The rate of opioid overdoses has skyrocketed in Pennsylvania. According to a DEA report, 3,383 Pennsylvanians died of drug overdoses - more than half involving heroin.
In recent years, heroin has seen a resurgence in use among addicts. Experts attribute this to the explosion of prescribed opioid painkillers. Medical trending in the late 90's and early 2000's led doctors to prescribe painkillers rather than recommend physical rehabilitation or alternative pain management. A proliferation of time-released, opioid painkillers flooded the market. Doctors were encouraged by the pharmaceutical companies to push them on patients and insurance companies were quick to pay for the drugs that were cheaper than other pain-management techniques. This led to widespread opioid pill abuse.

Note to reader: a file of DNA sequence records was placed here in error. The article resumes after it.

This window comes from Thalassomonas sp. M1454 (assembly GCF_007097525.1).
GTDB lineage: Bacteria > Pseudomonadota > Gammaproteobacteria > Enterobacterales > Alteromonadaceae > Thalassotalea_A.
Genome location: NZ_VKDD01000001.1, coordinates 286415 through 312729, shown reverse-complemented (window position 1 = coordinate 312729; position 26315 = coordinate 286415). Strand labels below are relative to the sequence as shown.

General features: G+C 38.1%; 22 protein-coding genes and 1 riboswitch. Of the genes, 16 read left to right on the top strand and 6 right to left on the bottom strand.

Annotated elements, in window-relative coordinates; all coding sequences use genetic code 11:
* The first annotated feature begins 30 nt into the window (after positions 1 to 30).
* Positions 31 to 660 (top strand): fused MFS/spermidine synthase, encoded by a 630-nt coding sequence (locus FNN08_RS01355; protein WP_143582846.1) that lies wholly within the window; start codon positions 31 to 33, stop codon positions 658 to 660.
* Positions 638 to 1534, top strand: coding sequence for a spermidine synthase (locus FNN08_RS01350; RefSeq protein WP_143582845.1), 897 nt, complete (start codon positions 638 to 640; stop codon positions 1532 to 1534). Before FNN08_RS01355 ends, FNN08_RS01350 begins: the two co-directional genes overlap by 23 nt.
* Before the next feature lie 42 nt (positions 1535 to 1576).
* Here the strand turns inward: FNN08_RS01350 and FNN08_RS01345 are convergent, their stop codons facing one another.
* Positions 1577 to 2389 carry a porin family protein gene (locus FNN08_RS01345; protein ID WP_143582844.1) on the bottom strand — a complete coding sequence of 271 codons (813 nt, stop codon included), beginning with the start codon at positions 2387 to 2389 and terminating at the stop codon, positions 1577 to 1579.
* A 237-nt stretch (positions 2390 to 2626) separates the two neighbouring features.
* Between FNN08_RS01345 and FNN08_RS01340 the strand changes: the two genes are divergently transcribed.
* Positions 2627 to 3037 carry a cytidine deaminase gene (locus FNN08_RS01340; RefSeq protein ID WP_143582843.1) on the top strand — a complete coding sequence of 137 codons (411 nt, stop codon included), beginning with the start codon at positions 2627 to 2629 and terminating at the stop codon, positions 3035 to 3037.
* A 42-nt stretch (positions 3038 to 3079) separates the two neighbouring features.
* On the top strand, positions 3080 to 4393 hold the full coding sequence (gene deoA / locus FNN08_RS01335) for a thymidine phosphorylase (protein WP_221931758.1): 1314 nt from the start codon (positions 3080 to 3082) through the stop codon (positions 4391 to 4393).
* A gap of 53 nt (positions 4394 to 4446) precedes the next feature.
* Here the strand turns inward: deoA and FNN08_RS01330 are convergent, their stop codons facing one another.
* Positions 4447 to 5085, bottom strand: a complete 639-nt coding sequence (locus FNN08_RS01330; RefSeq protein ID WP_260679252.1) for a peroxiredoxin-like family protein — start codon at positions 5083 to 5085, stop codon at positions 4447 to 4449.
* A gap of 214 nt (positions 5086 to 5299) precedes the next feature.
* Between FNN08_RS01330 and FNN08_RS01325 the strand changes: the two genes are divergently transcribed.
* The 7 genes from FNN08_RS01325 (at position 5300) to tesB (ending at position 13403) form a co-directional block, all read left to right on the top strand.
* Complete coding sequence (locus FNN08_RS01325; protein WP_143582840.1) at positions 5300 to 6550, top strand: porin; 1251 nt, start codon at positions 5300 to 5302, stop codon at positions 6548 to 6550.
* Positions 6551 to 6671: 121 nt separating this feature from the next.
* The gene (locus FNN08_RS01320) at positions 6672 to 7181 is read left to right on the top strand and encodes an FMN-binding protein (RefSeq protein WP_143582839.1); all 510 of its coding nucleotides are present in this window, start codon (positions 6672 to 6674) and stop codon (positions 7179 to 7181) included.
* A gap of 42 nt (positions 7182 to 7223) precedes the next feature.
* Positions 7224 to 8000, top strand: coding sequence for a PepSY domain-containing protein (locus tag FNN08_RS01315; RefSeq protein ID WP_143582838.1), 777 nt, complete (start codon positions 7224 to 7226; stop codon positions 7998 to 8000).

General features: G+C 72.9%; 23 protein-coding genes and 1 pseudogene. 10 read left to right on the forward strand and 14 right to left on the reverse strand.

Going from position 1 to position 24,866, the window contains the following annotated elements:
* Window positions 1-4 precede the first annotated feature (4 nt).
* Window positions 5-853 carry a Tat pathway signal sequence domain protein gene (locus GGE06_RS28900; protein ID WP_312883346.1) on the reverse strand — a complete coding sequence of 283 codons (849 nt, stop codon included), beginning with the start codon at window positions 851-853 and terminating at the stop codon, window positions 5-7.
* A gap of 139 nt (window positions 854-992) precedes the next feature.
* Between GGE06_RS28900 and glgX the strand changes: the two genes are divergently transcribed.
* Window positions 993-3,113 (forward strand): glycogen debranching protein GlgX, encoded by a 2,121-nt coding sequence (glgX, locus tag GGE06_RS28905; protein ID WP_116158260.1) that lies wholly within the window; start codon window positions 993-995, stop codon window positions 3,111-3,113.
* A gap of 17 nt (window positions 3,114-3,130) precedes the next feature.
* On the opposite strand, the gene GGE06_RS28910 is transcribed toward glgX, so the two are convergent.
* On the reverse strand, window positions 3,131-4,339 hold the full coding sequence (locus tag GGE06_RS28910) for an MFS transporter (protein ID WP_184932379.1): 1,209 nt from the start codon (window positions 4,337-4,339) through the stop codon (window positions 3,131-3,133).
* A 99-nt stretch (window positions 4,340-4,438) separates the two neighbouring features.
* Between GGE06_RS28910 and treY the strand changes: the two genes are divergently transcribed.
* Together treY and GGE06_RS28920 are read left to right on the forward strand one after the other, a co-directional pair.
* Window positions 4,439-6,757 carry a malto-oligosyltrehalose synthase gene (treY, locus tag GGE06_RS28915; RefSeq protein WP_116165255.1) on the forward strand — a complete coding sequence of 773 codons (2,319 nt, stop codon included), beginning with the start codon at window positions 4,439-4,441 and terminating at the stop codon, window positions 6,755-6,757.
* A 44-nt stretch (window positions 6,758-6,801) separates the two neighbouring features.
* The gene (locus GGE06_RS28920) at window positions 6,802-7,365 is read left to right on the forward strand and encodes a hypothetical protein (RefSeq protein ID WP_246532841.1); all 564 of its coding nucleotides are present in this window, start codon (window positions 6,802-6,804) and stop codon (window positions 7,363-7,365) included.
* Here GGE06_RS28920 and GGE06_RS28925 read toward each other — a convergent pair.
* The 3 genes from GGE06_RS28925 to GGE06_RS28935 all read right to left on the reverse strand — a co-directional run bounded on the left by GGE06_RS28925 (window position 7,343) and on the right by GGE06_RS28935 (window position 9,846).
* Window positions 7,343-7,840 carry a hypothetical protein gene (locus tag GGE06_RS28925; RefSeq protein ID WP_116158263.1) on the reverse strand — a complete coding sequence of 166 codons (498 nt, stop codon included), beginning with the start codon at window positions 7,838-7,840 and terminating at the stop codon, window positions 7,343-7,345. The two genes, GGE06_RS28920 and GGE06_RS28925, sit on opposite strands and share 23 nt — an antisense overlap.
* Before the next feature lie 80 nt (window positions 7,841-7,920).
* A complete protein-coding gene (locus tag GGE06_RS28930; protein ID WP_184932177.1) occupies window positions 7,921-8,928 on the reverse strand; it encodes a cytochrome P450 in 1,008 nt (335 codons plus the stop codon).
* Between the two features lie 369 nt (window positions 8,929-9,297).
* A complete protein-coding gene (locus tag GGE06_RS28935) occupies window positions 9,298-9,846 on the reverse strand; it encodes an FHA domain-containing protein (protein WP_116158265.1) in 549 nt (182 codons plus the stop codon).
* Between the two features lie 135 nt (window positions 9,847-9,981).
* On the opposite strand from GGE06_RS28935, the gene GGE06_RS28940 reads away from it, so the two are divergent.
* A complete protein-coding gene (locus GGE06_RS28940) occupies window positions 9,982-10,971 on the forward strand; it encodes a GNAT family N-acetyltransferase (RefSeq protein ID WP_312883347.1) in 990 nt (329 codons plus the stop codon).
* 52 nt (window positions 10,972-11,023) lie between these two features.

In 2013, the DEA began reducing the amounts of pills the pharmaceutical companies could manufacture. This drawback in supply led many addicts to turn to heroin, the illicit Schedule 1 narcotic that many painkillers